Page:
I am a 17-time felon. A life of drugs and crime caused me to be homeless and lose custody of my children. My story is not pretty, but it is real and I hope it provides a glimpse at what is possible when you forgive your past and focus on your future.
My father passed away when I was just six years old leaving my mother to care for six children including myself. She worked two jobs to support us which meant that we spent most of our days at the local community center. We lived in a decent home but being unable to keep it up it began to deteriorate with holes in the floors, a roof that was falling in, and no heat or air conditioning. I can remember my mom placing hot water bottles on all of her children’s feet at night to keep them warm. Although we struggled, our clothes were always clean, our bellies fed, and we were loved without question.
My oldest brother became the father figure of the family. He had a positive impact on me and helped support my mom in her efforts to raise us. He was shot and killed while on duty at work. This traumatized me and became a significant source of depression. I was fifteen when this occurred and stopped going to school as a result. I didn’t want to engage with anyone. Ultimately, I do not feel that I would have fallen into substance abuse had it not been for this event.
After some time, I went back to school and joined the basketball team. I had found my calling, and received all city and all state MVP my senior year which resulted in several scholarship offers. I didn’t have a parent that knew about achieving a college education and felt overwhelmed at the opportunities that were being presented to me. I chose to attend a community college to stay close to home and help my mother. In my second year of college, I became pregnant with my first child. Three years later I entered into a life of addiction.
I used drugs for the first time in my twenties, but by thirty-two I was in jail multiple times and lost custody of my children. My longest stint in jail was 3 years. My mother was of course disapproving of the life I was leading, but still through everything my mother never stopped encouraging me to do better.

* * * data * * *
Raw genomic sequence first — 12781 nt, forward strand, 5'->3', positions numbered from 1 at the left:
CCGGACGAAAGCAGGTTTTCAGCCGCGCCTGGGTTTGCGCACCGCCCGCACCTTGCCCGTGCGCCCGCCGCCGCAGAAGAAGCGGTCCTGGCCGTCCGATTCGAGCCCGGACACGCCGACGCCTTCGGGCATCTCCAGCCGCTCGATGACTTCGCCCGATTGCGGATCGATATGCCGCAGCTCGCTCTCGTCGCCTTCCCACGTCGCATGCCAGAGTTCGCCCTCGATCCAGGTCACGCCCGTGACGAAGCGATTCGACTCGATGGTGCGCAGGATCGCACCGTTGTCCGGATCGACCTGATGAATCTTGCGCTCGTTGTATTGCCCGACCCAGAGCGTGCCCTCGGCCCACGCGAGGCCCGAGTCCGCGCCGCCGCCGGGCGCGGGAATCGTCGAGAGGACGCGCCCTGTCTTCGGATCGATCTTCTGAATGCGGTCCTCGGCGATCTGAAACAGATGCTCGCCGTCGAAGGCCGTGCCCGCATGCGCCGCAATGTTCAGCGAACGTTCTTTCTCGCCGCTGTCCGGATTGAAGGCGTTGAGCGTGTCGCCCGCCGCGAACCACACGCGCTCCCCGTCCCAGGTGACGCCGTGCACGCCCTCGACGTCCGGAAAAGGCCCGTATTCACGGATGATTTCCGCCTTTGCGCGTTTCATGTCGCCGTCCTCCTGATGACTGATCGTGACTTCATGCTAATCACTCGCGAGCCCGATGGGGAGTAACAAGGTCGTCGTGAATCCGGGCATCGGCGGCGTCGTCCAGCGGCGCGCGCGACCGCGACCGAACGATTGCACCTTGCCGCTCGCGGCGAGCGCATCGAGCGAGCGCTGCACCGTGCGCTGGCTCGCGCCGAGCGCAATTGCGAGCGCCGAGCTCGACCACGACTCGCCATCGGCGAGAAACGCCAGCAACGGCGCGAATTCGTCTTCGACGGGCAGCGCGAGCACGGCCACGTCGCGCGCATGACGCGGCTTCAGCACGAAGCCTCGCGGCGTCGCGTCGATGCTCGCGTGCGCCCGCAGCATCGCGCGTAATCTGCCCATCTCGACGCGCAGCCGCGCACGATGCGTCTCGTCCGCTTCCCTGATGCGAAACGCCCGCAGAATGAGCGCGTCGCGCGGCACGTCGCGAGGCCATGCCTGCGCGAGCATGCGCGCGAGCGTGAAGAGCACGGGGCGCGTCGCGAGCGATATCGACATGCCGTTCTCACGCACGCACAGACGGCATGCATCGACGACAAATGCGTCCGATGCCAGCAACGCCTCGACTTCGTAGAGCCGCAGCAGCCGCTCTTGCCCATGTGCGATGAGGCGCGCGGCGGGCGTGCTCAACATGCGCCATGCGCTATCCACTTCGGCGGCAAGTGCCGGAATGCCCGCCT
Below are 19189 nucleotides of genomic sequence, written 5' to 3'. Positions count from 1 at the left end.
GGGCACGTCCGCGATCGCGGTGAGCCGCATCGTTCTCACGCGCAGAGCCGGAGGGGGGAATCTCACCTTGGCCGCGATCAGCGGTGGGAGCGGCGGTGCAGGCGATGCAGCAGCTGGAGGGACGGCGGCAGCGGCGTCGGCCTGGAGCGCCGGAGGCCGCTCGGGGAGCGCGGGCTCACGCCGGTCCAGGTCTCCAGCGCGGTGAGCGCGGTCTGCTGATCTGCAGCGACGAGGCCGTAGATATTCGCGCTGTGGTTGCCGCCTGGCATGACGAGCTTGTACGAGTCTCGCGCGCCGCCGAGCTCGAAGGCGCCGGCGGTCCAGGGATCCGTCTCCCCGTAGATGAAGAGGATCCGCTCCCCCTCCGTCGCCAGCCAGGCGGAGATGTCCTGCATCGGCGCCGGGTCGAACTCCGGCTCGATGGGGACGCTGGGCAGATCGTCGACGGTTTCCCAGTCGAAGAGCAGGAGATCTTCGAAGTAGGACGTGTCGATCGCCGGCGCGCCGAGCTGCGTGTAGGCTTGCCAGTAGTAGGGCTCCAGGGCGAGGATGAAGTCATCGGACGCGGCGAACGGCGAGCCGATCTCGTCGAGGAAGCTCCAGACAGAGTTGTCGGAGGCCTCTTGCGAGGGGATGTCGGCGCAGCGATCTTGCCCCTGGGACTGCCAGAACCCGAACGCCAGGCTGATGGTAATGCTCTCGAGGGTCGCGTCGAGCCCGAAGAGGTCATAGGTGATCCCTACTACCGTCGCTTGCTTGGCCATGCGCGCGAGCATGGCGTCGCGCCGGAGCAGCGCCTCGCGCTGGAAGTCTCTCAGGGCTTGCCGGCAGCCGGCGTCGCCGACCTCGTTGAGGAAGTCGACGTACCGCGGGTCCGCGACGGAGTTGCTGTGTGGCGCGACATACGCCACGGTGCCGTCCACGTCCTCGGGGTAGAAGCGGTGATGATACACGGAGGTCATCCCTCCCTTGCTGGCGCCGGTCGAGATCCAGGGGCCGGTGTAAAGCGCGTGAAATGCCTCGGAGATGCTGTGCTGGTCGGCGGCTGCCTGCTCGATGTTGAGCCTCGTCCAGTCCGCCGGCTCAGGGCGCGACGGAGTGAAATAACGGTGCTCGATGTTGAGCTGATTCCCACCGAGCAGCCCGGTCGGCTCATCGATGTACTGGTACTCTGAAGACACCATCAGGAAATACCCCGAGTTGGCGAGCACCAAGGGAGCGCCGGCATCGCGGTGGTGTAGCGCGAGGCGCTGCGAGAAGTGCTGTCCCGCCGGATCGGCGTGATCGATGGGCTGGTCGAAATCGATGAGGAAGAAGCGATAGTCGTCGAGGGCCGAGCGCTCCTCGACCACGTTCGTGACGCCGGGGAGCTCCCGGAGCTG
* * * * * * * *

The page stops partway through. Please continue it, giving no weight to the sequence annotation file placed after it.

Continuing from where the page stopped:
When I started using I stopped going to church. I was ashamed of the life I was leading but too immersed in it to quit. While in prison I was fortunate to have some role models that didn’t give up on me. A volunteer named Ms. Dezi kept encouraging me to go to church service. My counselor Ali Marlow, saw that I was scared to change, and told me I didn’t have anybody to answer to but God. This encouragement stuck with me and impacted the changes that I would make in my life.
I was released from prison for the last time on April 27, 1997 with only the clothes on my back. I was driven to a halfway house where the women were selfless and kind. They offered their bus passes when I didn’t have transportation to get to work. Someone dropped off a bag of freshly laundered used clothing in my size. These blessings continued. God was shining a light on me through his people. I started to develop a personal relationship with Him and knew that He loved me just where I was.
After some time in recovery, I started to rebuild my life. I started a cleaning business and was able to eventually buy a home. I received custody of my children again. Life was looking up, but I saw such a great need for support for women trying to re-enter society after a life of substance abuse. I didn’t want to sit idly by so I decided to pour into others as they had poured into me. I offered a room in my home to one woman coming out of prison. I made sure that she was working a recovery program, had food to eat, transportation, and helped her to rebuild her confidence in her ability to overcome the hardships she had been through. I was once told that “when a student is ready, the teacher will appear.” I wanted to be there to help women like me who were ready.
That small program I began in 2003 led me to develop Mending Hearts, a nonprofit organization in Nashville that has now served over 5000 women. We are a long-term treatment facility that offers hope and healing to women in a supportive community environment - regardless of their ability to pay. It was important to me that we address the whole woman and her needs beyond her substance abuse disorder.
The stigma of addiction is trying on the soul. It’s especially difficult for women who are typically seen as caretakers. To address this issue Mending Hearts started National Women Touched by Addiction Day that will take place every July 23rd. This is a movement to provide education, open conversations, and build resilience to understand this disease and its impact on not just the woman that has faced addiction first hand, but also those that have felt its effects through others.
We all go through the challenging times and can look back at what a mess we’ve made. God has taken my mess and turned it into a message. I don’t just have faith in myself now I have faith in others. I will continue to right my wrongs and lift up my community and the women in it. Through His grace I have been forgiven and that extension of love will always be at the forefront of my personal mission.